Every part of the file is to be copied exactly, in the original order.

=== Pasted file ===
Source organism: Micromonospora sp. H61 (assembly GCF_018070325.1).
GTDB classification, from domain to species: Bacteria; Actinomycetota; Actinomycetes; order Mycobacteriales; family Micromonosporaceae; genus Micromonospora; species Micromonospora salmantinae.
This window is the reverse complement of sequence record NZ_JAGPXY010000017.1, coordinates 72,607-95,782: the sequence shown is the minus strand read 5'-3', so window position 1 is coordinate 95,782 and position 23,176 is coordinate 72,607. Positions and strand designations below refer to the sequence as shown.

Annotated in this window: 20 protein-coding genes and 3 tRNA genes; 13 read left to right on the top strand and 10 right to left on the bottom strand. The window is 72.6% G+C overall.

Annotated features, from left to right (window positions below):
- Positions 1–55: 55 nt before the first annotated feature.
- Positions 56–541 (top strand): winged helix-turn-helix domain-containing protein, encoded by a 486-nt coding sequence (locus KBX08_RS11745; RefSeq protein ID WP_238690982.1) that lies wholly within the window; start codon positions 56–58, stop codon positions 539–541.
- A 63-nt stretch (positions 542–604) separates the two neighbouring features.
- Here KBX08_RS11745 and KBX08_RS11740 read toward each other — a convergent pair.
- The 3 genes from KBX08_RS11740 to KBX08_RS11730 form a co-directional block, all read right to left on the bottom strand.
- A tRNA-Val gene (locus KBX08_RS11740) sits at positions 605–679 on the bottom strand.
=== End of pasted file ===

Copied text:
Source organism: Micromonospora sp. H61 (assembly GCF_018070325.1).
GTDB classification, from domain to species: Bacteria; Actinomycetota; Actinomycetes; order Mycobacteriales; family Micromonosporaceae; genus Micromonospora; species Micromonospora salmantinae.
This window is the reverse complement of sequence record NZ_JAGPXY010000017.1, coordinates 72,607-95,782: the sequence shown is the minus strand read 5'-3', so window position 1 is coordinate 95,782 and position 23,176 is coordinate 72,607. Positions and strand designations below refer to the sequence as shown.

Annotated in this window: 20 protein-coding genes and 3 tRNA genes; 13 read left to right on the top strand and 10 right to left on the bottom strand. The window is 72.6% G+C overall.

Annotated features, from left to right (window positions below):
- Positions 1–55: 55 nt before the first annotated feature.
- Positions 56–541 (top strand): winged helix-turn-helix domain-containing protein, encoded by a 486-nt coding sequence (locus KBX08_RS11745; RefSeq protein ID WP_238690982.1) that lies wholly within the window; start codon positions 56–58, stop codon positions 539–541.
- A 63-nt stretch (positions 542–604) separates the two neighbouring features.
- Here KBX08_RS11745 and KBX08_RS11740 read toward each other — a convergent pair.
- The 3 genes from KBX08_RS11740 to KBX08_RS11730 form a co-directional block, all read right to left on the bottom strand.
- A tRNA-Val gene (locus KBX08_RS11740) sits at positions 605–679 on the bottom strand.